Article

Economic Development and Social Integration: Singapore’s Evolving Social Compact

Is continuous meritocracy the key to balancing economic integration and social cohesion in a period of slowing growth?

 Economic Development and Social Integration Singapore’s Evolving Social Compact

Date Posted

14 Feb 2016

Issue

Issue 14, 14 Feb 2016

The Singapore Story: Social Mobility and Opportunities for All

In a 2014 interview with the Gail Foster group, Deputy Prime Minister Tharman Shanmugaratnam pointed out that while many think of Singapore as an economic success, it is the “social integration of our citizens and our institutions that has fostered an unusual degree of social mobility in our first four decades and that defines Singapore’s development story”.1 This compact between economic and social strategies2 has been a remarkably consistent theme in the development of Singapore. In the first few decades after Independence, socially oriented policies — including the provision of public housing, education and healthcare — promoted social stability and built up a capable, productive workforce attractive to foreign investment. Early successes in fulfilling these public needs gave the Singapore Government a longer runway to develop long-term, rational economic strategies for growth. This association of economic development with social wellbeing would come to underlie the relationship and social contract between Singaporeans and their Government in the years to come. As the late Deputy Prime Minister Goh Keng Swee put it: “It is dangerous to execute an economic development plan which has reference only to economic variables, important though these are… The creation of wealth, which is what economic development is about, is basically a simple process. All it requires is the application of modern science and technology to production, whether in agriculture, mining or industry… What is more difficult to achieve is a social and political order that enables development to take place. Where a stable political system is achieved, progress can be spectacular…”3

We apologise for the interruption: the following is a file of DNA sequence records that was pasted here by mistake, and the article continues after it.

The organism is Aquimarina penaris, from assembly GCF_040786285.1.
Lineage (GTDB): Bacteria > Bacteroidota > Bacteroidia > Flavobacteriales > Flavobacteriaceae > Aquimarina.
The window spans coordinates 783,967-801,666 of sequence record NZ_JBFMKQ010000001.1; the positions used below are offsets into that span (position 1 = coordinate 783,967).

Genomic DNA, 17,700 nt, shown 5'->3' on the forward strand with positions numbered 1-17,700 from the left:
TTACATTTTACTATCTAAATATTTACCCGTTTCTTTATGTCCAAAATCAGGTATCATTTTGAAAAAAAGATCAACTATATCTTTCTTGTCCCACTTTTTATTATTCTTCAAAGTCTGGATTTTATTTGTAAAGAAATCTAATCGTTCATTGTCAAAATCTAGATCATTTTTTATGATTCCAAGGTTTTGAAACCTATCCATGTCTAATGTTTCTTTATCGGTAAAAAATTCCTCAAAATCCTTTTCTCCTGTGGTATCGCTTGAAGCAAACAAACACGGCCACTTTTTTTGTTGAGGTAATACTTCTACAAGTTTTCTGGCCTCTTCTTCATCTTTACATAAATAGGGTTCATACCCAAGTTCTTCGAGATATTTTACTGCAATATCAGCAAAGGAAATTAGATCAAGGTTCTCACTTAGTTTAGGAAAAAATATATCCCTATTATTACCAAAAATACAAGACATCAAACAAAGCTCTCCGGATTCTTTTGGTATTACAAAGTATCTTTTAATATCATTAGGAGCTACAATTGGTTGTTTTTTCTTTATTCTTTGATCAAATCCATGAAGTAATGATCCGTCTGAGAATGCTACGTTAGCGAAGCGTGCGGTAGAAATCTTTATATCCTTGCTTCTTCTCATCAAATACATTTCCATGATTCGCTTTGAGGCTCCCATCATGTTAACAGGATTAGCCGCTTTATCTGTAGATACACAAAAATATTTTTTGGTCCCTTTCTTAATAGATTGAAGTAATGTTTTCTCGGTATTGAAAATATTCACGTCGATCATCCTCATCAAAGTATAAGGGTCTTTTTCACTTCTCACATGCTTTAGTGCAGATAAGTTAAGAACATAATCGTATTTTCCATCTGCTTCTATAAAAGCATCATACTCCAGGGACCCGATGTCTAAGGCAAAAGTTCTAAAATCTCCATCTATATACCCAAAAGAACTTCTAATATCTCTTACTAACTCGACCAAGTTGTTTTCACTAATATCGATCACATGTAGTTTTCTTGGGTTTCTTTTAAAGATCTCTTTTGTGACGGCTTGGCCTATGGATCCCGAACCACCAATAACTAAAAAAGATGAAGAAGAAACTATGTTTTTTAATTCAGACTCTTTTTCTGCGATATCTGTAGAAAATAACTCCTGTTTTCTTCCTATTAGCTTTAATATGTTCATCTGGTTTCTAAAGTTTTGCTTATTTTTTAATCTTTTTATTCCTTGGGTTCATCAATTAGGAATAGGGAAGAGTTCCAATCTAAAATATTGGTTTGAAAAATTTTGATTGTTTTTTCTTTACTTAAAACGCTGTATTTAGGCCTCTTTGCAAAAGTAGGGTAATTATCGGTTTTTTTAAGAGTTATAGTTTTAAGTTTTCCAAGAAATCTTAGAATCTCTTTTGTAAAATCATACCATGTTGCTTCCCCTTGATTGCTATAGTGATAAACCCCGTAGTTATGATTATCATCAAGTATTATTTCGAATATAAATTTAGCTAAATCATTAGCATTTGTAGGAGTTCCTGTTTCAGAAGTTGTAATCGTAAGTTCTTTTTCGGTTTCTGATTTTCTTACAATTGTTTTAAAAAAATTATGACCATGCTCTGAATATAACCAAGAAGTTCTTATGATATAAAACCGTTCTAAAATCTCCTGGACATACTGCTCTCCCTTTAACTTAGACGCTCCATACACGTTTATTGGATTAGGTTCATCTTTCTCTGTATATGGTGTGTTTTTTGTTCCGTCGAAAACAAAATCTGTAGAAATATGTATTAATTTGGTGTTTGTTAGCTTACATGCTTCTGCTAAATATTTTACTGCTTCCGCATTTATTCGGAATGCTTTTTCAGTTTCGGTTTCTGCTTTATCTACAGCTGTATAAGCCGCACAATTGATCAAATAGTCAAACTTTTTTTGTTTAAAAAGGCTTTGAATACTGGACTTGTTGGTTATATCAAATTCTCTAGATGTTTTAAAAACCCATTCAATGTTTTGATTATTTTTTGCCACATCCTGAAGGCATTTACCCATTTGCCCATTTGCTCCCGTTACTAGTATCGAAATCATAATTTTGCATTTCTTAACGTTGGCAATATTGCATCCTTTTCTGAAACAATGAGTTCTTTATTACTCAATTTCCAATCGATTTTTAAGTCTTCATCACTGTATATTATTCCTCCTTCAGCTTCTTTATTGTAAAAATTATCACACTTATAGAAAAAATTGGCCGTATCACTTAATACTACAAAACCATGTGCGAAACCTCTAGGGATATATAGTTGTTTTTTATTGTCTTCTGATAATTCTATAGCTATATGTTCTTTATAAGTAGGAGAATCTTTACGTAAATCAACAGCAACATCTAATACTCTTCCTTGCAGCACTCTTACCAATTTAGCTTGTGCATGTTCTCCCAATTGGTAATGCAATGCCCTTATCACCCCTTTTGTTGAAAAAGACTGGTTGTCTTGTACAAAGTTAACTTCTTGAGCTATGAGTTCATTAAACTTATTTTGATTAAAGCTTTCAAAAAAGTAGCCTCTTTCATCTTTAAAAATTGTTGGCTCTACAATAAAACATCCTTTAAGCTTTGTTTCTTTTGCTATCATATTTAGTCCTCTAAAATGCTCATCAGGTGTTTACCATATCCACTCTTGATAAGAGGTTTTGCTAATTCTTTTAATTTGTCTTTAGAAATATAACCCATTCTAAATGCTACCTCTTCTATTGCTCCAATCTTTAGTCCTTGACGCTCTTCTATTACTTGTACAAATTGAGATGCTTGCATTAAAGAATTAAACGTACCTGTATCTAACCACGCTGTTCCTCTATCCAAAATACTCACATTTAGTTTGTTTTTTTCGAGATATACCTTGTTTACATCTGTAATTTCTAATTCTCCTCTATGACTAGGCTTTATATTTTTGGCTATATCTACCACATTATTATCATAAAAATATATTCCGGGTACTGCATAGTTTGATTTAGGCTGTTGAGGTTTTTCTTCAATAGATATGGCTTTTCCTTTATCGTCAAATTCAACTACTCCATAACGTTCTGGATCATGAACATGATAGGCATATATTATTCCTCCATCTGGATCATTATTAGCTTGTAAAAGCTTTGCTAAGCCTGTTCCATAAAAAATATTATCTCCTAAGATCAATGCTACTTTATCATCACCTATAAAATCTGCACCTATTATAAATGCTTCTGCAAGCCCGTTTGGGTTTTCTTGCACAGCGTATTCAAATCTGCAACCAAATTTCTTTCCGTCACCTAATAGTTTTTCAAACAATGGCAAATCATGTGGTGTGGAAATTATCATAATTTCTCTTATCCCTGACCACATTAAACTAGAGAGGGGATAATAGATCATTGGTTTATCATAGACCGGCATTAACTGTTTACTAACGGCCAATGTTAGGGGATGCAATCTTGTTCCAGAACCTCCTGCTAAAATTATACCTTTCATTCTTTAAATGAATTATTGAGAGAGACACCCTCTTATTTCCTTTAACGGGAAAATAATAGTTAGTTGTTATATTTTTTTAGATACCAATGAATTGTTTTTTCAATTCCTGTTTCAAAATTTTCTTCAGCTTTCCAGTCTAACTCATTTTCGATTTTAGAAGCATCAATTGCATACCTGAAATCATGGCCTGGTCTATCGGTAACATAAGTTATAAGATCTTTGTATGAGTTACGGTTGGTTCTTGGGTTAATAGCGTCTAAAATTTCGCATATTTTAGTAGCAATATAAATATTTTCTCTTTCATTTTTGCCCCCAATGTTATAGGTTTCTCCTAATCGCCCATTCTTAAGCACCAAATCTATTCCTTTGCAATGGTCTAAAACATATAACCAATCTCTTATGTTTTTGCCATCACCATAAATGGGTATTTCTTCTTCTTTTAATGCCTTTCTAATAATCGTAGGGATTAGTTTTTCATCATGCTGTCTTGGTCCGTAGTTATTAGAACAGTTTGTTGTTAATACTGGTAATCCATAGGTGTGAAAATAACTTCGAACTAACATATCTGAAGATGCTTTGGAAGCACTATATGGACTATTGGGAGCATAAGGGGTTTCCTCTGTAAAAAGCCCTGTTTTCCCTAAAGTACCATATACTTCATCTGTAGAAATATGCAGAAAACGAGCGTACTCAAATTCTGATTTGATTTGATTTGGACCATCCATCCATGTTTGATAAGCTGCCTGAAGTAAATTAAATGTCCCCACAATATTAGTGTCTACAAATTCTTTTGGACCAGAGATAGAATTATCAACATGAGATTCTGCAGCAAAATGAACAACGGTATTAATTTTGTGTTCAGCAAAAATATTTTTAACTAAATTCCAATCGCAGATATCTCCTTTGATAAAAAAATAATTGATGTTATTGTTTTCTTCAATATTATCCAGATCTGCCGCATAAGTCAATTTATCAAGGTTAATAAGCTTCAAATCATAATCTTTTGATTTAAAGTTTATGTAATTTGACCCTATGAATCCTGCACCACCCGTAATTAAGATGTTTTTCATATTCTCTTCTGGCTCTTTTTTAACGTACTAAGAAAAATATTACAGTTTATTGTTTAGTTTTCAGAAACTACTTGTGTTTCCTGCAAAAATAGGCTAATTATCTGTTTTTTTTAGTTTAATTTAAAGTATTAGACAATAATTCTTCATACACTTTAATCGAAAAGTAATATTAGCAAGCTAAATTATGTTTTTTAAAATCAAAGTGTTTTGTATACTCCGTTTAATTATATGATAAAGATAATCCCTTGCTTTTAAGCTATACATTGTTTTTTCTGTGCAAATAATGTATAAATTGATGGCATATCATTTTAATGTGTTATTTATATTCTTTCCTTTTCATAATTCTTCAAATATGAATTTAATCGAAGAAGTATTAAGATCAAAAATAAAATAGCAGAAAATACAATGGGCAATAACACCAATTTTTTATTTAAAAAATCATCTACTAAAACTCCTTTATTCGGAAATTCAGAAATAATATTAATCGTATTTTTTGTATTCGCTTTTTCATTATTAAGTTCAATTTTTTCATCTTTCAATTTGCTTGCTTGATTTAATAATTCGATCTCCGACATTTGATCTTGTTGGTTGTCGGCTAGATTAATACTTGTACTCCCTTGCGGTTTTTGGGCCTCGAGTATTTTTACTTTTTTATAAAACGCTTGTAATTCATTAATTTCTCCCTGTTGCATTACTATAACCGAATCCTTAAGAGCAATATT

Those who have done well on merit through the Singapore system have an obligation to give back to the society that enabled them to succeed.

Consistent with this social contract, public assistance was kept low to encourage self-reliance and effort; individuals would work hard to support themselves and their families to the best of their own efforts and abilities, while the Government would “provide all its citizens with the same opportunities to make the best that they can of their available talents, … skills and abilities to rise to the position for which they are best fitted”.4 Economic growth and the steady rise in affluence soon buoyed up Singaporeans, who enjoyed intergenerational mobility in incomes and educational attainment across the social spectrum.5

New Economic Strategy and A New Social Compact

In the 1990s and early 2000s, however, the Singapore Story began to take a turn, as the economy shifted to more knowledge-based activities, moving up the value-chain in response to the challenges of globalisation, technological change and other pressures. Since workers in a less developed economy tend to start from a lower base, the returns from education and skills develop are easier to reap, as was the case in Singapore’s early years. A more advanced, knowledge-based economy generates more value, but calls for higher order skills which yield greater productivity but are more difficult to acquire. Workers with these advanced skills, or who can call upon networks, abilities and resources that are not easily substitutable, are in great demand and can command much higher wages. Conversely, low-skilled workers in an open economy, whose efforts can be replaced by automation or cheaper labour, will see their wages depressed and may require more support beyond what they can readily achieve through their own efforts alone.